One of the most important resources you need to be able to enjoy your cabin is water.
Obviously, you can bring water with you to your cabin if you don’t have any other options. While water is necessary to survival, not having a good water source at your cabin isn’t a deal breaker. But, it can have a huge impact on your level of comfort and enjoyment at your cabin.
We’ve talked on Cabin Freedom about various ways to get water at your cabin. Today, I want to dive in a little deeper on rainwater. I’ll help you figure out just how much rainwater you can capture and store at your cabin, what things you need for a good rainwater collection system, how to store rainwater for use at your cabin, and how to clean it for potable use.
How much rainwater can you capture at your cabin?
The very first question you need to ask before designing and building a rainwater collection system, is can I capture enough rainwater at my cabin to justify such a system?
If you don’t get very much rain at your cabin, then a large rainwater collection system wouldn’t be prudent. You should probably just stick with a single rainwater collection barrel and system like I talked about in this article.
But if you get lots of rain at your cabin, then a rainwater system may be able to provide you with all the water you need for your cabin.
How much rain do you get at your cabin?
So here we go. How much rain do you actually get at your cabin?
The easiest way to find out is with a simple Google search. Just google “average annual precipitation in ______” and fill in the name if the closest town to your cabin.
I found that where my cabin is, we get about 25 inches of rain per year and 75 inches of snowfall. I’m actually going to mostly ignore the snowfall component mostly because snow is much less dense than rain, and I don’t really care how many gallons of snow I could capture. I’m only interested in how much water I capture. If I get 100 inches of snow, that’s probably somewhere between 20 and 50 inches of actual water. So to stay conservative in my estimate, I’ll say that the snow is 20% as dense as the water so my 75 inches of snowfall is more like 15 inches of rain.
So I’m getting about 40 inches of water per year falling at my cabin.
How much rainwater actually lands on your cabin roof?
Now, to figure out how much rainwater I can actually capture, I need to figure out how much rain actually lands on the roof of my cabin.
If you have gutters on all the low points on the roof of your cabin, you can capture most of the water that lands on your roof. So let’s figure out how much water that actually is.
Start by determining the square footage of your roof. The slope of the roof doesn’t come into play in this calculation. We want to know the square footage of the footprint of your roof. If your cabin is rectangular, then this is just the length of your cabin multiplied by the width.
If your cabin is 20 feet wide by 30 feet long then it’s 600 square feet. If your roof overhangs a little then you can add that on. I’ll just use the 600 square feet number to keep it simple.
Now, we need to convert the amount of rainfall from inches to feet. We said 40 inches in the example above. So we’ll take 40 inches and divide that by 12 (because there are 12 inches in a foot). That’s 3 1/3 feet of water.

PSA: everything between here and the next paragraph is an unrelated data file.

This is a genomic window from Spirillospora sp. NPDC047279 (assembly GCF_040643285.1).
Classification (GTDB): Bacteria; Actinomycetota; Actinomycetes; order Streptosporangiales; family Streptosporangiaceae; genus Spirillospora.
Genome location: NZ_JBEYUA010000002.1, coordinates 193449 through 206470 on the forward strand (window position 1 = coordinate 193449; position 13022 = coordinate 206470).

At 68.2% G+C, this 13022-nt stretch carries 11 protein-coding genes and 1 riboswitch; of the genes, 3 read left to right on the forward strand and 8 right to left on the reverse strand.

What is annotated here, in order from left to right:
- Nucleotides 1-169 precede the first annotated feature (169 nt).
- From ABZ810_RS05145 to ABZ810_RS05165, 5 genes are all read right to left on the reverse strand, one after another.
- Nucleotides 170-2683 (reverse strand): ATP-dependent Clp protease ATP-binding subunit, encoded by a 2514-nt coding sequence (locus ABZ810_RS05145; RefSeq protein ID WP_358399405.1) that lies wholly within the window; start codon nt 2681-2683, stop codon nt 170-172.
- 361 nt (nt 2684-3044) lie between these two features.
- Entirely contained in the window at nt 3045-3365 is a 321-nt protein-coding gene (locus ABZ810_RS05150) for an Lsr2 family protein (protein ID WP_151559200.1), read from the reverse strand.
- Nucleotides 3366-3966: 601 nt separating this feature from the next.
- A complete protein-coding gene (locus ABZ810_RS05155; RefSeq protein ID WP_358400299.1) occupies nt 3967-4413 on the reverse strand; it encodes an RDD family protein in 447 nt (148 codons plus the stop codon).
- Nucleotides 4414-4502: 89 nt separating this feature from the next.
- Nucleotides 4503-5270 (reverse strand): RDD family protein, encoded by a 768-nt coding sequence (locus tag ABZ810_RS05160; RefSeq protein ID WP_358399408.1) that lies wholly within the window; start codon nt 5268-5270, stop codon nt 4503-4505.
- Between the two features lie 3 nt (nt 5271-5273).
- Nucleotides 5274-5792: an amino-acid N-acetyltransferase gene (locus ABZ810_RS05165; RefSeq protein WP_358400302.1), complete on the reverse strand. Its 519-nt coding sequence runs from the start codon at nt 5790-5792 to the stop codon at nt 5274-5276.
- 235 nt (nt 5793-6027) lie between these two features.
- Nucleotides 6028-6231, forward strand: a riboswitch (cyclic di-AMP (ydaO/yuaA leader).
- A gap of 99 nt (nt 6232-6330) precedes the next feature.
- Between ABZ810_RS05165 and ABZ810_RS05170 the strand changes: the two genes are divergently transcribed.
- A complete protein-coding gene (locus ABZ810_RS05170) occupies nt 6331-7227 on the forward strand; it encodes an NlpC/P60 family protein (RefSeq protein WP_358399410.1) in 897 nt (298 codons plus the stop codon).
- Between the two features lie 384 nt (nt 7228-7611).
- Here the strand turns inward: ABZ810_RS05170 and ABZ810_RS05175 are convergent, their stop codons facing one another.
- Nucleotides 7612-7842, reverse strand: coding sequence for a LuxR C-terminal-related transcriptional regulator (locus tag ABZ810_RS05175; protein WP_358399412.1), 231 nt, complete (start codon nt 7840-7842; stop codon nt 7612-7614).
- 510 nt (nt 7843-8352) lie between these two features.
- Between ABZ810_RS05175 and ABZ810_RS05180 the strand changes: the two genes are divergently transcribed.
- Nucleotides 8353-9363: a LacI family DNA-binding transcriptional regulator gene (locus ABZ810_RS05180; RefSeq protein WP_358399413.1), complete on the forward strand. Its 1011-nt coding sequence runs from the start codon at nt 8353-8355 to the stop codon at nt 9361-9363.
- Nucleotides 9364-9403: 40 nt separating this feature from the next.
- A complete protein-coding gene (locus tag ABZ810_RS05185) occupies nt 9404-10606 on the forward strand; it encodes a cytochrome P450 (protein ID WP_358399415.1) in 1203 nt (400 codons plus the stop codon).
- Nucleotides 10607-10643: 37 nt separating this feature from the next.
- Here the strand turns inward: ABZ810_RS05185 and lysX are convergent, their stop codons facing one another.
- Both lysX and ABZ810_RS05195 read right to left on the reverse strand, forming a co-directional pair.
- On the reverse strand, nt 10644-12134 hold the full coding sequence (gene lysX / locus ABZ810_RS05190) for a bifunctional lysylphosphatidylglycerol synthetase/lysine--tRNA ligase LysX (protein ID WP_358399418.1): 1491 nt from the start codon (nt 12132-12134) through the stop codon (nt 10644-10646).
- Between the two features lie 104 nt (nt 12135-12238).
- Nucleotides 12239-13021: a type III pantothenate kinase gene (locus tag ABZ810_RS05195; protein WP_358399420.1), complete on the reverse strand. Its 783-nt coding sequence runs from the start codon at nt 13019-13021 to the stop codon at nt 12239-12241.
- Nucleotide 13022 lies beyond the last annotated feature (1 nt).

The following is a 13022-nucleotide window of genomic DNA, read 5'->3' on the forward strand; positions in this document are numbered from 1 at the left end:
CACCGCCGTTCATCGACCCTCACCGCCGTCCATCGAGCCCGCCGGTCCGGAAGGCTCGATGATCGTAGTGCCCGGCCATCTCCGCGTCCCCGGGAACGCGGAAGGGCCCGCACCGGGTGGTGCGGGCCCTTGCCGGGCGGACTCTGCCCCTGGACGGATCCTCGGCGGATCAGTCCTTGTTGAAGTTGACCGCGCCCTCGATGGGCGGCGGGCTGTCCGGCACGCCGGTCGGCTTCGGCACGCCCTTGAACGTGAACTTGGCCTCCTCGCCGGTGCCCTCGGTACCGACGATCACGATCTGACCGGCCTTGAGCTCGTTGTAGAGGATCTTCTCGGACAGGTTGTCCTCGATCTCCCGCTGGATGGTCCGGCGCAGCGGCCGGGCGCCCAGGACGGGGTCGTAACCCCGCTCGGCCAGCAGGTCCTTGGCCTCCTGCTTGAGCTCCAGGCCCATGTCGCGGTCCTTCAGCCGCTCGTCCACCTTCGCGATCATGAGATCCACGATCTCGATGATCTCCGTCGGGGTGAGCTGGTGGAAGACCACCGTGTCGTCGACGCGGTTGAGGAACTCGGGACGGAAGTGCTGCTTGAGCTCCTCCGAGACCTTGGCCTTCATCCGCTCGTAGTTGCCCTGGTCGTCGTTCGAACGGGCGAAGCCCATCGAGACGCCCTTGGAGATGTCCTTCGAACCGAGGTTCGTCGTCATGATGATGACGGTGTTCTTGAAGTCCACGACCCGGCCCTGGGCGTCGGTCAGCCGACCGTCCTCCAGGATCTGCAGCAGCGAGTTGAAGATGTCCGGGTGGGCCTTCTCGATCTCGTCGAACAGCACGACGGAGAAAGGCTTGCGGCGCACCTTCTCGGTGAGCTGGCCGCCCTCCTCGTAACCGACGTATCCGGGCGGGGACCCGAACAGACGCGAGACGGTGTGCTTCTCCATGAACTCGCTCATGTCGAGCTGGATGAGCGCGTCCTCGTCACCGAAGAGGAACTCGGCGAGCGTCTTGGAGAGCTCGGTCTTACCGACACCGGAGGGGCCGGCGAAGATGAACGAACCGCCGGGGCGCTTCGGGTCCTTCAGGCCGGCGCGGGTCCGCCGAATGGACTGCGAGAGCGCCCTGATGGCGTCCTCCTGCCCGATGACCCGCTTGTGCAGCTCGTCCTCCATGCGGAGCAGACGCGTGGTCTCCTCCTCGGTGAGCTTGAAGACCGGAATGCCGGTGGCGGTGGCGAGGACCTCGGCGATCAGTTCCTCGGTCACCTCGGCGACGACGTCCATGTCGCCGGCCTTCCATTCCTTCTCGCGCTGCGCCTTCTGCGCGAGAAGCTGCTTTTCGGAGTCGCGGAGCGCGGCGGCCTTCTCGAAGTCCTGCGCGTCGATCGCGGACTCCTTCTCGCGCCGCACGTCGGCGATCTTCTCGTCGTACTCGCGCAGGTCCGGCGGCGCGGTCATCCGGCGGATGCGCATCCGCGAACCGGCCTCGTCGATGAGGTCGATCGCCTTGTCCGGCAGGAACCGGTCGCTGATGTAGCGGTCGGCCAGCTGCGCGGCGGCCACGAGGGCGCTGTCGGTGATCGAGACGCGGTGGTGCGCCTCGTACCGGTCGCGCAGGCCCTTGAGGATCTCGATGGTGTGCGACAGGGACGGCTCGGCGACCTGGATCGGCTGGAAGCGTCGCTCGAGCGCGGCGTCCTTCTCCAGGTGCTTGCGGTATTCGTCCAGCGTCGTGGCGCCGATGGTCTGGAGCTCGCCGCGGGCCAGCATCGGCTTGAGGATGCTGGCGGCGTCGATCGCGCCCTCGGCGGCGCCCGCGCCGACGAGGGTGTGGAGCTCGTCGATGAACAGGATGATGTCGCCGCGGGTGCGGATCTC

Now, to get water volume we’ll multiply the square footage of the roof by the amount of rainfall. That’s 600 square feet times 3 1/3 feet of water. That’s 2,000 cubic feet of water per year. Multiply cubic feet by 7.48 to get gallons.
So at this example 600 square foot cabin that gets 40 inches of water per year, a total of almost 15,000 gallons of water land on the roof per year.
But how much do you need? Well, if you have flushing toilets, a normal shower, and you wash your clothes just like most people in first world countries, then you use 80-100 gallons of water per day. So the 15,000 gallons at this cabin will last one person less than half a year. However, if the owner of this example cabin conserves water and only uses the cabin on the weekends, then this cabin could collect enough rainwater to run everything for the year.
Going through these numbers can help you figure out if a rainwater collection system is worthwhile and if you’ll need to supplement it with something else, like capturing water from a stream or hauling some up to the cabin with you.
How effectively can you capture the rain at your cabin?
The next question is can you actually capture all 15,000 gallons of rainwater?
There are a few things that will impact your ability to do so.
- What are the precipitation patterns in your area? Does all the snow melt and the rain fall in a matter of about 3 months? If so, then you’ll need a lot of storage to be able to utilize all 15,000 gallons in the example above. On the other hand, if it rains an average of 1-2 days per week almost year round at your cabin, then you’ll be able to capture plenty of water with fairly minimal storage.
- How much water storage is feasible at your cabin? A lot of people use the 275 gallon water totes I wrote about in this article. Others are using 50-gallon drums. Whichever you use, how much storage can you actually keep at your cabin? Now, this number could go up substantially if you install an underground water tank. You can get an underground tank anywhere from 1,000 up to over 3,000 gallons for storing water at your cabin. But for most DIY types, a couple of 275 gallon water totes above the ground is all they’re going to want to or be able to use for rainwater collection. That may limit you to only about 500 gallons of rainwater storage at your cabin.
- How much can your system handle? We’ve seen rainstorms where the gutters just can’t keep up with the rain and the water starts pouring over the edges. Likewise, the piping from the gutters to the water storage need to be able to handle the volume of water that falls in these rainstorms. If the piping can’t keep up, you won’t be able to capture all of the rainwater. Now, that’s okay if you get enough rain or have enough surface area that you get plenty of water at your cabin. But for those of us on more desert climates, the system needs to be able to keep up whenever the rain falls.